The Tyrx envelopes are designed to elute a pair of anti-microbial drugs, minocycline and rifampin, for 7 days before dissolving over a period of roughly 9 weeks. They’re cleared for use with pacemakers, implantable cardioverter-defibrillators, cardiac resynchronization therapy devices, deep-brain stimulators, sacral nerve stimulators, spinal cord stimulators and vagus nerve stimulators. Tyrx, which Medtronic acquired for $160 million in January 2014, won CE Mark approval in the European Union for use with cardiac devices in September 2014.
The FDA said inspections at Tyrx’s Monmouth Juntion, N.J. plant from Nov. 30 last year to Feb. 12 turned up several problems. The federal safety watchdog issued a so-called Form 483, listing the violations found during the inspection, but found that Tyrx’s responses in March, April and May were inadequate, according to the June 2 warning letter.
The violations included “a process whose results cannot be fully verified by subsequent inspection and test has not been adequately validated,” failure to “adequately establish procedures for corrective and preventive action” for envelopes that might have nonconformities, specifically out-of-specification results for drug content and low molecular weight in the Tyrosine polymer used to make the envelopes, according to the letter.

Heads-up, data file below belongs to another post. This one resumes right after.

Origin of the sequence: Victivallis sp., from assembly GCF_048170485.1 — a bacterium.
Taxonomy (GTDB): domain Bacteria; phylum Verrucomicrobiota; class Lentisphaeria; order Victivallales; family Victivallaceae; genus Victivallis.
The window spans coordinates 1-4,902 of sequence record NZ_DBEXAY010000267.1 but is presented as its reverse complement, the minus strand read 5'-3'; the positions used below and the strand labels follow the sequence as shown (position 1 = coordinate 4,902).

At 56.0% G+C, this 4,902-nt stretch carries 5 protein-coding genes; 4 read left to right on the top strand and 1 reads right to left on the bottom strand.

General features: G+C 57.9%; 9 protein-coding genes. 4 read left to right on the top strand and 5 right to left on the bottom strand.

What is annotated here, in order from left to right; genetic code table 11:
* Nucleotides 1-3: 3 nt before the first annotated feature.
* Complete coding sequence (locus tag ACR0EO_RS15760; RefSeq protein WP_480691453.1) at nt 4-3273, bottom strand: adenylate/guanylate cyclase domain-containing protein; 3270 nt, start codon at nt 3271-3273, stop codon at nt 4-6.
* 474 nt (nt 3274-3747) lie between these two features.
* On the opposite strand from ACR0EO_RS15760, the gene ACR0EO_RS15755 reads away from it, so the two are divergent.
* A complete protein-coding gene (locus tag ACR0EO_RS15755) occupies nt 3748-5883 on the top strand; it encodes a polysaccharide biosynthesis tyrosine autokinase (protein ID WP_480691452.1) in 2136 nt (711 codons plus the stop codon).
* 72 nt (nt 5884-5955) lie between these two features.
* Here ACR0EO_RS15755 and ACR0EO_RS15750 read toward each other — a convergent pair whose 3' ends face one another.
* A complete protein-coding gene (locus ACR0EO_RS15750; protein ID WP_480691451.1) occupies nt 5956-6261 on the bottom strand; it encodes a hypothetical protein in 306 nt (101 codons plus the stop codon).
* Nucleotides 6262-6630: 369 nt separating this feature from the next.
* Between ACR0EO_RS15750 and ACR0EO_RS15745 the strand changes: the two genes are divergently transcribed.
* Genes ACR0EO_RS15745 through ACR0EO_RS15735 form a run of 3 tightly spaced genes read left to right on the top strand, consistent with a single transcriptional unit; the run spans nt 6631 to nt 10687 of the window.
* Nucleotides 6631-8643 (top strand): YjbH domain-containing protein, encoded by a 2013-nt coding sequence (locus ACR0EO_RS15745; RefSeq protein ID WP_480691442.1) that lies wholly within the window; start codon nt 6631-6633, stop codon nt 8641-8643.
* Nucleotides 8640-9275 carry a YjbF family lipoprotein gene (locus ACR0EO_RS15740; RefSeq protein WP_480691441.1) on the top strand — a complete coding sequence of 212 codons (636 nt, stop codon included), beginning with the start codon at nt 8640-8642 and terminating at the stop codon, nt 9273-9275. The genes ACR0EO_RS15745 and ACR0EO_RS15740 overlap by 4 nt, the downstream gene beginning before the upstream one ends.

“Your firm needs to control and take action on devices distributed, and those not yet distributed, that are suspected of having potential nonconformities,” New Jersey acting district director Craig Swanson wrote.
The FDA inspection also found that Tyrx failed “to establish and maintain procedures for changes to a specification, method, process, or procedure where such changes shall be verified or where appropriate validated, Swanson wrote.
Medtronic had 15 days from receiving the letter to respond with the actions it’s taken to correct the violations, “including an explanation of how you plan to prevent these violations, or similar violations, from occurring again,” he wrote.